<fmt:formatDate> tag attribute(s):
    Attribute Required Description
    value Yes The date/time to be formatted.
    type No (default=date) Specifies if the data to be formatted contains a date, time, or both.
    dateStyle No Formatting style used for dates. The valid style values are defined by the java.text.DateFormat class. (i.e., default, short, medium, long, and full). Valid only if the type attribute is date or both.
    timeStyle No Formatting style used for time values. The valid style values are defined by the java.text.DateFormat class (i.e., default, short, medium, long, and full). Valid only if the type attribute is time or both.
    pattern No Custom formatting pattern for dates and times. The patterns are specified by the java.text.SimpleDateFormat class. See table below.
    timeZone No Time zone to be used for the time information.
    var No Variable containing the parsed date/time value. This variable is of type java.util.Date
    scope No (default=page) Scope of the var variable. This optional attribute can be page, request, session, or application.
    Pattern letters, date/time component, presentation, and examples.:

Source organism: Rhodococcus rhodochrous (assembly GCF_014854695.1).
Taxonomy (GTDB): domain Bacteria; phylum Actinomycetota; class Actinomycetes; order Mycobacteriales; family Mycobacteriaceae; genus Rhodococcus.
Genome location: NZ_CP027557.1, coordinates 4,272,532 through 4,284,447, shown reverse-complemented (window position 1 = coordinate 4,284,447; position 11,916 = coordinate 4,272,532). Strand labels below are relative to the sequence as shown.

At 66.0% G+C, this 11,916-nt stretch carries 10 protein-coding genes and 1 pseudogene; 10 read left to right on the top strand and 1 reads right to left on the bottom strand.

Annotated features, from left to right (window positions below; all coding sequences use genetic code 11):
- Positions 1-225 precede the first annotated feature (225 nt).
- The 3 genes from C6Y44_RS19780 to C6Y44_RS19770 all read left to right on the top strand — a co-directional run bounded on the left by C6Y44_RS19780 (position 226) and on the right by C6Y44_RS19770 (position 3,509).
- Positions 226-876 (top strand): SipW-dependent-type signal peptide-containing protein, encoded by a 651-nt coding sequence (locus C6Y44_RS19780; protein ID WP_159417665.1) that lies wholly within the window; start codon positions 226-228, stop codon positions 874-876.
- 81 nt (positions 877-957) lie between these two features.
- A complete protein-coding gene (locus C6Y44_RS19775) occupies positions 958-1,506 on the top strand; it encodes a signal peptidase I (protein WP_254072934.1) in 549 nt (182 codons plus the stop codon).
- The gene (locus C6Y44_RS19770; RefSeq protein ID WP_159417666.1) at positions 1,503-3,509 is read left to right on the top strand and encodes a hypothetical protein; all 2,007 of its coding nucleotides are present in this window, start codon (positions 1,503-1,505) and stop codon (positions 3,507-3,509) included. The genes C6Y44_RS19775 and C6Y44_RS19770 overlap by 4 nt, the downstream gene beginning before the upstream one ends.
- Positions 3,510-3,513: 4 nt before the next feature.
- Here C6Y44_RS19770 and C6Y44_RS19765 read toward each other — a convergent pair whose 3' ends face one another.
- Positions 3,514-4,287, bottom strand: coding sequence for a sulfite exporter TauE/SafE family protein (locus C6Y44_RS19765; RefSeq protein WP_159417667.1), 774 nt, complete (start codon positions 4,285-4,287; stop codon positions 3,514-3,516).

Letter Date or Time Component Presentation Examples
    G Era designator Text AD
    y Year Year 1996; 96
    Y Week year Year 2009; 09
    M Month in year Month July; Jul; 07
    w Week in year Number 27
    W Week in month Number 2
    D Day in year Number 189
    d Day in month Number 10
    F Day of week in month Number 2
    E Day name in week Text Tuesday; Tue
    u Day number of week (1 = Monday, ..., 7 = Sunday) Number 1
    a Am/pm marker Text PM
    H Hour in day (0-23) Number 0
    k Hour in day (1-24) Number 24
    K Hour in am/pm (0-11) Number 0
    h Hour in am/pm (1-12) Number 12
    m Minute in hour Number 30
    s Second in minute Number 55
    S Millisecond Number 978
    z Time zone General time zone Pacific Standard Time; PST; GMT-08:00
    Z Time zone RFC 822 time zone -0800
    X Time zone ISO 8601 time zone -08; -0800; -08:00
    Example:
     <c:set var="today" value="<%=new java.util.Date()%>" />
     <p>Time: <fmt:formatDate type="time" value="${today}"  /></p>
     <p>Date: <fmt:formatDate type="date" value="${today}"  /></p>
     <p>Date & Time: <fmt:formatDate type="both" value="${today}" /></p> 
  • formatNumber

    The <fmt:formatNumber> tag is flexible and capable of formatting a numeric value in a locale-sensitive or custom format as a number, currency, or percent.
    The syntax is as follows:
    <fmt:formatNumber [value="numeric value"]
      [type="number|currency|percent"]
      [pattern="pattern"]
      [currencyCode="currency code"]
      [currencySymbol="currency symbol"]
      [groupingUsed="true|false"]
      [maxIntegerDigits="max integer digits"]
      [minIntegerDigits="min integer digits"]
      [maxFranctionDigits="max fractional digits"]
      [minFractionDigits="min fractional digits"]
      [var="variable name"]